|our friend Morgan Hayden|
Tell teenagers instead about Katie Davis, and they lean close to hear more. She’s everything pop culture adores… youth, beauty, confidence. Yet she’s turned from all our culture hails, as if she’s had a heart transplant and holds inside of her all Jesus had.
Perhaps the most inspiring thing about Katie Davis is she is alive today. She’s not a page in history; we’ve grown immune to libraries full of dusty history pages. She is, at this moment, a warm breath exhaling upon the red dust of Africa. In this present day, she is proof Jesus lives and His Spirit empowers the weak. How else could a young American homecoming queen become a mother of thirteen girls, a feeder of hundreds, an author who inspires by the thousands?
Faith walks straight paths on this wildly spinning, tilt-o-whirl planet. The ruck of humanity stumbles violently over itself. We wobble and shake, and watch slack jawed as the occasional Spirit-filled Christian glides ahead with Jesus-anchored steps. The sure footed of God rise above.
Watching the sure footed walk across history pages is educational.
Watching them walk across your living room, in your lifetime? It’s intoxicating.
Two years ago, one of these Jesus-walkers “of whom the world is not worthy” sat in my living room. Morgan Hayden sat on my couch.
We talked about her college classes.
The desperate grandmother who gave her a starving baby in the remote villages of Honduras.
How the baby became her daughter.
How she loved that child back to health, and hoped she wasn’t HIV+ like the birthmother.
How she reluctantly submitted to her parents and was finishing her last bit of college.
How she was counting the days until she could move back to Honduras.
How she missed her daughter.
How she missed her new home with the Mosquito people.
How she knows Spanish, but has to learn yet a third language so she can better communicate in her secluded village.
Her plans to open (family-pod style) orphanages.
The dangerous Honduran prisoners she’s come to love and serve fearlessly.
The feeding program she’d begin…
Today, 22 year old Morgan lives in Honduras with her HIV- (praise God) daughter, Grace. She recently gained custody of her son Daniel. She still visits prisons, serves orphans, feeds children. Her ministry is growing by leaps and bounds.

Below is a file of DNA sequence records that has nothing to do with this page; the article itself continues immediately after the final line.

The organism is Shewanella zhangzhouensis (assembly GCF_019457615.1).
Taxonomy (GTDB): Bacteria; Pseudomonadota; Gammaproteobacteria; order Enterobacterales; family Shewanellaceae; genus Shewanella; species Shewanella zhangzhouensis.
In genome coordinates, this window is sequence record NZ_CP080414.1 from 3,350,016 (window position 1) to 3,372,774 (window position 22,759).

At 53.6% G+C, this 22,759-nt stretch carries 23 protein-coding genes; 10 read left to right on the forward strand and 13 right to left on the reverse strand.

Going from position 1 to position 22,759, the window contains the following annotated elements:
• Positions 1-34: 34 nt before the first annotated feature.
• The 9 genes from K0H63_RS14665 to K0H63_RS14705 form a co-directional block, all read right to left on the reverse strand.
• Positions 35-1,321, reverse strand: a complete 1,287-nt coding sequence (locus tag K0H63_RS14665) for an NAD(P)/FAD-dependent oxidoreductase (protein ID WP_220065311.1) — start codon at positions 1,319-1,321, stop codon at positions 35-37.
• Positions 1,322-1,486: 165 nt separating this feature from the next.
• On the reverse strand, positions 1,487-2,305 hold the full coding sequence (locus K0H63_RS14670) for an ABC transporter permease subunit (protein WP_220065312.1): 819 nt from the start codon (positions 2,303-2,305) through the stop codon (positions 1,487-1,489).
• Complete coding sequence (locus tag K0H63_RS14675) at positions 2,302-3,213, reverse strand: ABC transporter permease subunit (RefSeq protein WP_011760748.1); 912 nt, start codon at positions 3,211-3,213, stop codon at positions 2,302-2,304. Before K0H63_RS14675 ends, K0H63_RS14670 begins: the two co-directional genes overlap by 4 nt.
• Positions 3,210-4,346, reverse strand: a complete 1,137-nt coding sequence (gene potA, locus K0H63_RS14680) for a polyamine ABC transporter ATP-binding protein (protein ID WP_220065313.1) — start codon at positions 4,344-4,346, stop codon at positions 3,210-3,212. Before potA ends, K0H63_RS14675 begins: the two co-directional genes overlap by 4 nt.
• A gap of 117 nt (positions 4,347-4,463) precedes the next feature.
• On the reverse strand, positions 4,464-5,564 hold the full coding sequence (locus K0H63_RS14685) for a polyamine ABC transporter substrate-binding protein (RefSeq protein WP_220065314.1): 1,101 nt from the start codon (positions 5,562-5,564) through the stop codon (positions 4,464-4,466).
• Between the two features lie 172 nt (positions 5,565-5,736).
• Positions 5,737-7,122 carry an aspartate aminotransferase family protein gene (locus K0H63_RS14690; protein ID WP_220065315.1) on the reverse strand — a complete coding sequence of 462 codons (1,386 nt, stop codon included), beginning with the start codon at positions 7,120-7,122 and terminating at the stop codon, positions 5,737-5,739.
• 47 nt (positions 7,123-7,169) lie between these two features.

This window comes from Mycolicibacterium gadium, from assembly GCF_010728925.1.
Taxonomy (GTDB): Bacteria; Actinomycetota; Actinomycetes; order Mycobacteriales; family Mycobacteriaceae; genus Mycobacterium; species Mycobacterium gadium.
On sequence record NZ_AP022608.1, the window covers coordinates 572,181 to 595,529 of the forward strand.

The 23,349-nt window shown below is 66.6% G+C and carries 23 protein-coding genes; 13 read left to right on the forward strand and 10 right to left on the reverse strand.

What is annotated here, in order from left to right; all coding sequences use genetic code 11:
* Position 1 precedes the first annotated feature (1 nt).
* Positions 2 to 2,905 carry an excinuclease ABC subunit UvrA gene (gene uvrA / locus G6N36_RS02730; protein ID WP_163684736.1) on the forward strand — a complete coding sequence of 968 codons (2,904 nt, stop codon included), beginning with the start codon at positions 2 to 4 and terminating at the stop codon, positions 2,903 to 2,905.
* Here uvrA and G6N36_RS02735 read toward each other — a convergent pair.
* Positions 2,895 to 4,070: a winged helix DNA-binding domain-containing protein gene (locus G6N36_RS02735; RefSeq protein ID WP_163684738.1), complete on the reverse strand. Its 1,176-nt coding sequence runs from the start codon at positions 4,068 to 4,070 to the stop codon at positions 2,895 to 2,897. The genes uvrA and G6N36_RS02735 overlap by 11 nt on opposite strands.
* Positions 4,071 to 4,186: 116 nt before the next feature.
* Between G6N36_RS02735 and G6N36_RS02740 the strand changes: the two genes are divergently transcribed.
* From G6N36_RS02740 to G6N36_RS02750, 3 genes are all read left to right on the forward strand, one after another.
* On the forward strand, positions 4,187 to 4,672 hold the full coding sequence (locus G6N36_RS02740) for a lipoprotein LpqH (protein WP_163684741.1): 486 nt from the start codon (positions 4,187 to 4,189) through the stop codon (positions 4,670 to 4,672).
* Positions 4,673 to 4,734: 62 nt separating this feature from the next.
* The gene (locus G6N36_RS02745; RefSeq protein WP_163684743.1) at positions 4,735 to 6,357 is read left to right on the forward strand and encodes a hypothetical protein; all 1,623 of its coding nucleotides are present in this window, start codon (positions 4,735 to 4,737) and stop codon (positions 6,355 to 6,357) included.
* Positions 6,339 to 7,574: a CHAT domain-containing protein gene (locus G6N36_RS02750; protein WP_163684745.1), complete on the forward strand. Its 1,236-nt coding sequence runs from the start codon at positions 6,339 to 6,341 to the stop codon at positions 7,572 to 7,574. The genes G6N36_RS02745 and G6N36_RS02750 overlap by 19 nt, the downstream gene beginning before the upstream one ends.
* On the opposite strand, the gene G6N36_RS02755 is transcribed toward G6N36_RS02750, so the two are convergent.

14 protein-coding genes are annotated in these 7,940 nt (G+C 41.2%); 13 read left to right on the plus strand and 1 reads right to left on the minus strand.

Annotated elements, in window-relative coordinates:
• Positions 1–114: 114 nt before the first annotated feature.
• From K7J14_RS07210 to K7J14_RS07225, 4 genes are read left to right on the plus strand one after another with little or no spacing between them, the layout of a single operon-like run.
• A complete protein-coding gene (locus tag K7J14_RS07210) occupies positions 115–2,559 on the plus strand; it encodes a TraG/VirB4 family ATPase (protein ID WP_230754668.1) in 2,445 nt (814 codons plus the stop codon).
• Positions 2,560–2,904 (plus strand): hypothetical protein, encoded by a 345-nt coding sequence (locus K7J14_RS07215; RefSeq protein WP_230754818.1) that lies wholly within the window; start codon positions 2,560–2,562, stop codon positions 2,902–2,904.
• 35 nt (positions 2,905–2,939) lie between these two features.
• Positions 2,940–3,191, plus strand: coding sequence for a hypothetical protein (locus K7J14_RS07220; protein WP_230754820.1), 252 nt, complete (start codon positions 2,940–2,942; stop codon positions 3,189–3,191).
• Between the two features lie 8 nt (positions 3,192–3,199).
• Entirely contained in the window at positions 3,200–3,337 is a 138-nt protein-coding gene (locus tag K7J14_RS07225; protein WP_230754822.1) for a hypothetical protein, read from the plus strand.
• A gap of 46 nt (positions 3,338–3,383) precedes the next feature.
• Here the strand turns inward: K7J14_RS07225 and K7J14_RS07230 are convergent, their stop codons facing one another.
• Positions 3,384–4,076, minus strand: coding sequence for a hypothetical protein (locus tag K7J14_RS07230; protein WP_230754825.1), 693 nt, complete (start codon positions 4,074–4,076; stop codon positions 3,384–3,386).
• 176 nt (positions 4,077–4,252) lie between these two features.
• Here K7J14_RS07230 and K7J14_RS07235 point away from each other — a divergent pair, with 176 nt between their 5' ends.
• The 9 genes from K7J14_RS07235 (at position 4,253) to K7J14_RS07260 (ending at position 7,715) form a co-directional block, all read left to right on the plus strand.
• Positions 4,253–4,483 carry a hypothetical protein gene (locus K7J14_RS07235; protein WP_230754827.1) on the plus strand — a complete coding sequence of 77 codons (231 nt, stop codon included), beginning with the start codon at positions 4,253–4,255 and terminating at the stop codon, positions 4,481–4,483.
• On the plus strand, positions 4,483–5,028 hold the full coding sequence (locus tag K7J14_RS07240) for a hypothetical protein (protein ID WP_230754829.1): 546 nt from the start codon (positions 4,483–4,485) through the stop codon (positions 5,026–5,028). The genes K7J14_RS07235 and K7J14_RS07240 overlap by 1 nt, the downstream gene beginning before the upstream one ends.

Morgan visited the U.S. this month. Our entire church wanted speak to her between services, so I only stole a moment for a tight squeeze and a hello. She later dashed out to my car for a chance to meet Amelia in person for the first time. We felt like a couple of regular adoptive mama’s chatting.
|Amelia, Morgan, me, Caroline|
But she’s not just an adoptive mama. She has this entire ministry that God breathed life into. I am in awe.
So we had Caroline sign up to sponsor one of Morgan’s feeding-program children. It was a bargain at only $10 a month. Morgan’s ministry is beautifully raw and new, without the slick marketing that may come in time; I love that. Sponsorship cards were made of photos, construction paper, and personalized drawings by each child. It’s the best sponsorship material I’ve ever seen.
Caroline loves pink, so she chose to sponsor twelve year old “Yahida,” who’d glued her picture to pink construction paper. Yahida will receive this picture of Caroline:
Yahida will also receive two meals a week, vitamins, and deworming medication.
And our family?
Our family receives the gift of knowing Morgan. A real-life, Jesus-walker whose steps are firmly rooted in faith. We follow her blog and Facebook updates. We pray for her. We are inspired by her. We thank God that she was willing to lose her life in order to truly gain it.
Long ago, I started a (slow moving!) blog series called Faith Takes Feet. This post about Morgan, founder of Root Ministries,” is my first in the series. Praise God for steady-walking Christians in a world woozy with sinful distraction.
To give to Jesus’ work through Morgan, click here and notate that your gift is for Root Ministries.
If you know Christians who should be highlighted for “Faith Takes Feet”, please email me at rachel(dot)goode(at)gmail(dot)com.